Although The Bahamas has a sizeable lobster industry, the country must prove that the industry can satisfy the demands for local consumption as well as for foreign or trade consumption.
It was a statement that was emphasized by Edison Deleveaux, deputy director of the Department of Marine Resources, at two meetings held for fishermen in Fox Town and Sandy Point on July 19 and July 20, respectively. He added that we must ensure that our resources are stable, and that we must control illegal, unregulated and unreported fishing. In a nutshell, everything concerning the lobster fishery must be compliant with all Bahamian laws.
“My feeling is this – the industry is yours,” Deleveaux reasoned. “You ought to safeguard your livelihood [because] each one of you has a stake in this. We are talking about one stock, and once that stock is gone there’s no guarantee that it is going to come back.
“Follow the law and follow common sense,” Deleveaux warned.
Additionally, with The Bahamas as the largest exporter of spiny lobster in the region, all eyes are on us in this multi-billion dollar industry. Fortunately, research has indicated that our resources are healthy and stable, but with the constant threat of poachers and foreign fishermen in our waters, we cannot rest easy.
Even with the assistance of the United States government with regard to the prosecution of poachers, tackling this issue is a mammoth task for all involved.
“It depends on each one of us to keep the industry healthy, so you can get the maximum benefit from your efforts,” Deleveaux admonished. “Markets are becoming more rigid, and the world is saying that 70 percent of all wild caught species are fished to capacity or overfished. They are now taking steps to control that, so if you wish to enter certain markets to get top dollar for your product, you have to prove that you are managing and sustaining your stocks.”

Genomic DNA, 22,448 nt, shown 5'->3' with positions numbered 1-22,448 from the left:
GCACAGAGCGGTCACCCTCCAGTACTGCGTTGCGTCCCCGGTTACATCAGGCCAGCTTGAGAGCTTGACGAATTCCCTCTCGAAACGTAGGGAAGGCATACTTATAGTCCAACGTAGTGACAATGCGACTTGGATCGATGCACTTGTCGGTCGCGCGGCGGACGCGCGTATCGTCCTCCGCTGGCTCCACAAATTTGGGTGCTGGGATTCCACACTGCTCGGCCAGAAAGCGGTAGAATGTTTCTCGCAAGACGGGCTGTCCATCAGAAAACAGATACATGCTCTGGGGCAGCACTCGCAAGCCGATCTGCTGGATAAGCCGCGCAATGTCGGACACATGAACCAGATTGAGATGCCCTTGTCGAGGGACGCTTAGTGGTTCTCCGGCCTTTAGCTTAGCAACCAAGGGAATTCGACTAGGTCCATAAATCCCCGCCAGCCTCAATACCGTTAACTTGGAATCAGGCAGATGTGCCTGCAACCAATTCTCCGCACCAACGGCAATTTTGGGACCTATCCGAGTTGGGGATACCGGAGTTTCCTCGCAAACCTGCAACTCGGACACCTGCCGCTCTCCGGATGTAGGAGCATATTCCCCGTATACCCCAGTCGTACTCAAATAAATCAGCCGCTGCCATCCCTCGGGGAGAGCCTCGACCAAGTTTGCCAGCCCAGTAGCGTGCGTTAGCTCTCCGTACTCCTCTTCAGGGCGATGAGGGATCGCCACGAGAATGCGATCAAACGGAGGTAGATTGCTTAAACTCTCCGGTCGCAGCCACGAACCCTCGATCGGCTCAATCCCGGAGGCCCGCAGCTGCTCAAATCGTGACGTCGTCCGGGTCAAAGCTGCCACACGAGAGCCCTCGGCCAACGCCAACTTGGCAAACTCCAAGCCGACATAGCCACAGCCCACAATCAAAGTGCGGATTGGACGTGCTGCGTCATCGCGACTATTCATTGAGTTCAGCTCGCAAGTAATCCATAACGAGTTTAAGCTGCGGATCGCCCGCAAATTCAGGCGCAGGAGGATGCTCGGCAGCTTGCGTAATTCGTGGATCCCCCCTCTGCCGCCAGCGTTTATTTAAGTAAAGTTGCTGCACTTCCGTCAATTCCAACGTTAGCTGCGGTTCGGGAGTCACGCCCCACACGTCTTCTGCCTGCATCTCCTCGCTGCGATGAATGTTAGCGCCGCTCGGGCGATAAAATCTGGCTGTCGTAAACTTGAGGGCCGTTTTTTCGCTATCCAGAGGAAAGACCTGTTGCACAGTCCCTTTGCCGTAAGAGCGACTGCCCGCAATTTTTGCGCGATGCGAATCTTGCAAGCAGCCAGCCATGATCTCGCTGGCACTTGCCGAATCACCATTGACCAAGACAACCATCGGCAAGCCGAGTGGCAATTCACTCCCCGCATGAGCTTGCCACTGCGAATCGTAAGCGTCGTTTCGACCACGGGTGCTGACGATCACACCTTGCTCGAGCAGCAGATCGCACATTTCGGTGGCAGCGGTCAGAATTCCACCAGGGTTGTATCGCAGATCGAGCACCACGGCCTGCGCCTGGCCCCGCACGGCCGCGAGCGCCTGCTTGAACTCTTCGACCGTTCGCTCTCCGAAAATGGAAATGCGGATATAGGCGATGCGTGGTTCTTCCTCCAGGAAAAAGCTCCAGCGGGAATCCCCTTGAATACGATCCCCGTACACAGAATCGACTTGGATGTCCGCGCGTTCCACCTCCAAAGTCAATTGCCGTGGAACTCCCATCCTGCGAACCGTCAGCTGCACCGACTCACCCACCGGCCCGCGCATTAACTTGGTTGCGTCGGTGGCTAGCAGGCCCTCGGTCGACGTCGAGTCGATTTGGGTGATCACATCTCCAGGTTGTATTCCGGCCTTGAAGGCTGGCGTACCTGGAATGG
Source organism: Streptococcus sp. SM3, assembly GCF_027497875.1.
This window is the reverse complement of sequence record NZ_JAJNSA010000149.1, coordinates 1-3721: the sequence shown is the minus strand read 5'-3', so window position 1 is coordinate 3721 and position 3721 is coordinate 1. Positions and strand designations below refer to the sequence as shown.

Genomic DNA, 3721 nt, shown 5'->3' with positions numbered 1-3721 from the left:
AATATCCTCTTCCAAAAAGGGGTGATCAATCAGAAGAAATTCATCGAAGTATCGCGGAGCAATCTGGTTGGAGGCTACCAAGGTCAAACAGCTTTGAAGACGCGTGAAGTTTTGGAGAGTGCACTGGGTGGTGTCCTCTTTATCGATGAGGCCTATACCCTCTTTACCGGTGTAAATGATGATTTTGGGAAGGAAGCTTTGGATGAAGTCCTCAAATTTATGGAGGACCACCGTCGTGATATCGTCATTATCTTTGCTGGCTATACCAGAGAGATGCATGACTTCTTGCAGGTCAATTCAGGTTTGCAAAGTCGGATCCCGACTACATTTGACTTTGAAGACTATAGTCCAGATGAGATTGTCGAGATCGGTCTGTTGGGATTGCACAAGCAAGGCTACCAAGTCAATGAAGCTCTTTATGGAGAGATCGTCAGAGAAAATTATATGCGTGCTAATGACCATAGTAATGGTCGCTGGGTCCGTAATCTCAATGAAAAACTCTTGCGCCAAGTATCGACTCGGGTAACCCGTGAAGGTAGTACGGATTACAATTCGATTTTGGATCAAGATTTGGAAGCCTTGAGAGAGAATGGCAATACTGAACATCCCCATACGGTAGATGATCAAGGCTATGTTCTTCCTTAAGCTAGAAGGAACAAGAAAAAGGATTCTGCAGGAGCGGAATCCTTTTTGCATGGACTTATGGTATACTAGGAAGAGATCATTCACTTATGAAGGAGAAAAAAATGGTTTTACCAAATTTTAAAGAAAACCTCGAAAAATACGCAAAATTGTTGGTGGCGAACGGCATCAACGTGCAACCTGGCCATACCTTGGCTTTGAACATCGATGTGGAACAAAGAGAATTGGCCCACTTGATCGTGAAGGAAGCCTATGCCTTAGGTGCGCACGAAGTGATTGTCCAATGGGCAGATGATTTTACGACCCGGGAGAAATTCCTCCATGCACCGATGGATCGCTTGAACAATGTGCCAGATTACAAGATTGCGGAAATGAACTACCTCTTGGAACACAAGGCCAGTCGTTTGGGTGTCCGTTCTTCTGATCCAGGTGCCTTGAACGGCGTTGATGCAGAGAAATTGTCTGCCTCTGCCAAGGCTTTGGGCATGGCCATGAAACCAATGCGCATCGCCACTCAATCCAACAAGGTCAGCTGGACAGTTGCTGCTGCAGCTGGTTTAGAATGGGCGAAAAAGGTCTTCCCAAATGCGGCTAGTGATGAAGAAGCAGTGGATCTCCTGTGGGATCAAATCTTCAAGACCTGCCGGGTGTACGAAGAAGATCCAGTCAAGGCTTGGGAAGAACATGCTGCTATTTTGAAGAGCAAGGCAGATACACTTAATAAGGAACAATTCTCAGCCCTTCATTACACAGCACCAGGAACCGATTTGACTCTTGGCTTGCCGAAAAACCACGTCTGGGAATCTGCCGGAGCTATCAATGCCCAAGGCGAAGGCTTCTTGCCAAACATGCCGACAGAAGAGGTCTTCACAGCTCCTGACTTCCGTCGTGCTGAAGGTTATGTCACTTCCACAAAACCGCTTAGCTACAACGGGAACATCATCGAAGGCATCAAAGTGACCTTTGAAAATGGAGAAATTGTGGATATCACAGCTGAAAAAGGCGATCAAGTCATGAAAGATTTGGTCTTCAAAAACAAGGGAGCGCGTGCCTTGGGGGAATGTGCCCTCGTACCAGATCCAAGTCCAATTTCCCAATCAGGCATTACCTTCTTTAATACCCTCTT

The second presenter was Mia Isaacs, president of the Bahamas Marine Exporters Association (BMEA). She is also affiliated with J & J Seafood and Heritage Seafood. Isaacs spoke concerning BMEA on what they have accomplished in the industry, and on the impact and importance of what they are doing.
The final speaker was Glen Pritchard of Tropic Seafood, and vice president of BMEA. He spoke in depth on the requirements for the Marine Stewardship Council (MSC), which is globally recognized as the leader in sustainable ecolabeling. Pritchard said that only ten percent of the lobster fishery is used locally while ninety percent of our production is exported. This means we must meet world standards.
For instance, in the European market, MSC-certified products are preferred or another certified sustainable fishery product. He added that The Bahamas is ranked in the top four spiny-lobster producing countries in the world, and so far, only two lobster fisheries in the entire world have achieved MSC certification – one in Australia and the other in California.
“Obtaining MSC certification will propel our fishery to the top,” Pritchard assured.
Meanwhile, there are some Bahamian exporters who have chosen not to support MSC certification. Nevertheless, the Bahamian Lobster Fishery is expected to be presented for MSC assessment in December 2012.
In the months leading up to the assessment, there are a few more requirements to fulfill before full MSC assessment is achieved. First, a spiny lobster group must be formed, then management must set rules and regulations, and finally, we must combat illegal, unregulated and unreported fishing. The benefits to Bahamian fishermen are access to markets, sustained and improved incomes, and better management of the fishery and an enhanced marine environment.